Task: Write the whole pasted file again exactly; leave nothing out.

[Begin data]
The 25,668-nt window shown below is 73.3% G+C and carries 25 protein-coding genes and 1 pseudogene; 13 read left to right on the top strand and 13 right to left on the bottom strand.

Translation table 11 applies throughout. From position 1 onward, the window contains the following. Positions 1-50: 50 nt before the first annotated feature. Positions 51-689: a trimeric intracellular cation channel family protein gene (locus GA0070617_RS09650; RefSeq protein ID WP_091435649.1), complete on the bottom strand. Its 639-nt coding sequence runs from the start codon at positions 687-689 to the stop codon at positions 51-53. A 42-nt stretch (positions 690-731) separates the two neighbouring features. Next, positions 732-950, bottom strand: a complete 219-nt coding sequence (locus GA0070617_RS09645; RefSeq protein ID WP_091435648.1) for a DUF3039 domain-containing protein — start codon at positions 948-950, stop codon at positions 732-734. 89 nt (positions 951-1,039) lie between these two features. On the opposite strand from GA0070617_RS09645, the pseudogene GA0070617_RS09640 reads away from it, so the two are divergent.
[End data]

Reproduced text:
The 25,668-nt window shown below is 73.3% G+C and carries 25 protein-coding genes and 1 pseudogene; 13 read left to right on the top strand and 13 right to left on the bottom strand.

Translation table 11 applies throughout. From position 1 onward, the window contains the following. Positions 1-50: 50 nt before the first annotated feature. Positions 51-689: a trimeric intracellular cation channel family protein gene (locus GA0070617_RS09650; RefSeq protein ID WP_091435649.1), complete on the bottom strand. Its 639-nt coding sequence runs from the start codon at positions 687-689 to the stop codon at positions 51-53. A 42-nt stretch (positions 690-731) separates the two neighbouring features. Next, positions 732-950, bottom strand: a complete 219-nt coding sequence (locus GA0070617_RS09645; RefSeq protein ID WP_091435648.1) for a DUF3039 domain-containing protein — start codon at positions 948-950, stop codon at positions 732-734. 89 nt (positions 951-1,039) lie between these two features. On the opposite strand from GA0070617_RS09645, the pseudogene GA0070617_RS09640 reads away from it, so the two are divergent.